• Artists embrace the new, different and unexpected
By Christina Whiting
Homer community members are stepping out of their comfort zones and into the spotlight on the Mariner Theatre stage in an evening of artistic exploration with Homer Council on the Arts. And, while many have performed on stage before, others will perform in public for the first time. All of the performers, however, will be stretching beyond the familiar during this year’s production of “Stepping Out.”
“We encouraged artists to step out of their role in the community, their comfort zone and their usual performance and try something new, different and unexpected,” said Gail Edgerly, HCOA director.
Part of HCOA’s mission is to provide new opportunities for artists to begin creating or expanding their talents. Stepping Out does just this.
Jessica Williams is creative director of Stepping Out.
“Instead of a talent show, we wanted to create a cohesive piece with scene work between acts, creating a flow that will hold the audience’s attention,” she said. “Each week during rehearsals, something new has come out of our collaborations. That is what makes this event so special; everyone’s willingness to work together to create a truly unique experience.”
Even Williams is reaching beyond the familiar.
“I’ve directed one-acts before,” she said. “This is my first time directing a show this size and working with a full team on both a performance and technical level.”
The show has special meaning for Williams, because she will be moving to Seattle in the spring. In addition to directing, she will sing, participate in several scenes and join in the finale.
Maura Jones is the show’s choreographer. She moved to Homer partly for the beauty and adventure, but has stayed because of the robust arts community. Jones is stepping beyond her creative comfort zone both as a performer and choreographer.
“I’ll be doing a tap dance,” she said. “It’s something I haven’t done since high school.”
Active with Jazzline, Pier One Theater and HCOA, Jones is used to performing someone else’s material, be it dance moves or spoken lines.
“In Stepping Out, I started with a piece of music, a dancer and an idea, and created something I hope will capture and entertain the audience,” Jones said.
Sierra Smith has sung and acted on stage before, but this will be her first time performing dance.
“Each winter, I make a creative goal for myself,” she explained. “This year, it was to experience dance.”
Smith will tell the story of childhood trauma through her dance.
“This piece is uncomfortable, courageous and empowering all at once,” she said.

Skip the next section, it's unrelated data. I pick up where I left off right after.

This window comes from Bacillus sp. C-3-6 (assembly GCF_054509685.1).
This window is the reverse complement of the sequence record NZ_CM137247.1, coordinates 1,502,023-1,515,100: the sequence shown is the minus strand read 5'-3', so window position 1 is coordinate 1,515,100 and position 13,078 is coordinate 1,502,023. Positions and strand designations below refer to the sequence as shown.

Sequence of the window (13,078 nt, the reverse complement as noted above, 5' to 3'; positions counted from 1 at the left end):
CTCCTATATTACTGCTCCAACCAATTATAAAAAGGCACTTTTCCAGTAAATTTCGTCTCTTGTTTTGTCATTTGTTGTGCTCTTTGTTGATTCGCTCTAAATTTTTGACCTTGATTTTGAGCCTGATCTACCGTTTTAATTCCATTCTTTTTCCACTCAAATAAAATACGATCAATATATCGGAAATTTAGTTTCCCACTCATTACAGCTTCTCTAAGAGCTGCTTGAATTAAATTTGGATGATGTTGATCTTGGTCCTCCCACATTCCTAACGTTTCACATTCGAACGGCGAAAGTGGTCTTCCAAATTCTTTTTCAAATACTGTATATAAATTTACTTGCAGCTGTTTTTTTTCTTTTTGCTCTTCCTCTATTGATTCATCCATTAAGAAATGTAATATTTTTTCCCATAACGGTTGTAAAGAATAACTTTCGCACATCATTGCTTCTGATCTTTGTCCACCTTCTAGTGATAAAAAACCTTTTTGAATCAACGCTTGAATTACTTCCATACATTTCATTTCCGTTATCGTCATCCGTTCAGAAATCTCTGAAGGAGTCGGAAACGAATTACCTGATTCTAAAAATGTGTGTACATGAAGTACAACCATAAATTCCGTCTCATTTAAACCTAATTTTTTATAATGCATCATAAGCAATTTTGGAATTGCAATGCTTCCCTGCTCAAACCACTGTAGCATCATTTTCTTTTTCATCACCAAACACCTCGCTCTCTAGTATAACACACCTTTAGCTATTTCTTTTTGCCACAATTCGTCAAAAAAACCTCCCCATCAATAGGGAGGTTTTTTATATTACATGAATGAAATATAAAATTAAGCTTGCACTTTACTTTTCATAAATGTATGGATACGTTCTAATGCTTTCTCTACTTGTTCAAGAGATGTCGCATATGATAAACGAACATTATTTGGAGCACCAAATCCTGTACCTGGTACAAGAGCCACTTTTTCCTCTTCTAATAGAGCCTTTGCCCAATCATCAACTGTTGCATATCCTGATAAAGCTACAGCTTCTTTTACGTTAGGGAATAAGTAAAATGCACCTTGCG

Smith is no stranger to stepping out of her comfort zone; in fact, she embraces it.
“I thrive off fear,” she said. “The more discomfort I feel, the more growth I know I will experience. This leads me to wonderfully awkward moments, meaningful friendships and lasting memories.”
Dorle Harness and Christa Collier produced the first incarnation of Stepping Out in the early 1990s. Harness recalls numerous memorable performances that have graced the stage throughout the years.
“I’d get goose bumps when Victoria-Wilson Winne’s powerful voice filled the theater,” she said. “And I remember the audience going wild when Brad Hood did a hilarious rendition of “Rhinestone Cowboy;” dressed all in white, even with a rhinestone hat.”
Some of the original performers include Anne Riedel, Christa Collier, the Jazzline Dancers, Mary Jane Shows, Sunrise Sjoberg, Rita Wettach, Sally Wills and Victoria Wilson-Winne.
“This show brought out community members who were experienced performers,” Harness said. “But it also provided a venue for some who did not have many chances to perform or who could benefit from the support of more accomplished performers.”
What was formerly created as a talent show has undergone many changes in both name and format. Previous show names addressed a theme, like “An Evening of Broadway,” “Colors in Sound and Motion,” “Celebrate the Century” and “World Cafe.” Prior to Stepping Out, the show was called “Out of the Woodwork,” and had a more ensemble approach, matching experienced performers with the less-experienced.
Songwriter and guitarist Kirk Olsen has participated in past year’s shows. He was drawn to the theme of stretching his creative boundaries and will perform a piece involving body movement that he would not have attempted before. He will also play a guitar style that he’s never played before.
“The performing arts are not about safety and predictability,” Olsen said.
Step out and enjoy performances by Gus Beck, Nancy Chastain, Owen Duffy, Hannah Heimbuch, Maura Jones, Sabina Karwowski, Steve Krause, Kirk Olsen, Margaret Quarton, Kate Rich, Peter Sheppard, Amber Sapp, Sunrise Sjoberg, Sierra Smith, Amelia Tyrer, Ben Tyrer, Jessica Williams, Lorraine Williams, Trina Uvaas and the Homer Ukulele Society.
The show will be held Jan. 18, st 7:30 p.m. at the Mariner Theatre at Homer High School. Tickets are available at HCOA, The Homer Bookstore or online at HomerArt.org. Tickets are $5 for youth and seniors, $10 HCOA member, and $15 for general admission.
In addition, January is “Mentoring Month,” and Big Brothers/Big Sisters, in collaboration with HCOA, will host a fundraiser in the high school commons prior to the show — between 5 and 7 p.m. Enjoy food, family friendly entertainment, a silent auction and a raffle. Then, join a Bowl for Kids Sake team, start your own or donate to existing teams. All funds support the local BBBS program. The fundraiser is $10 general admission, $20 for a family of four, and kids under the age of five are free.
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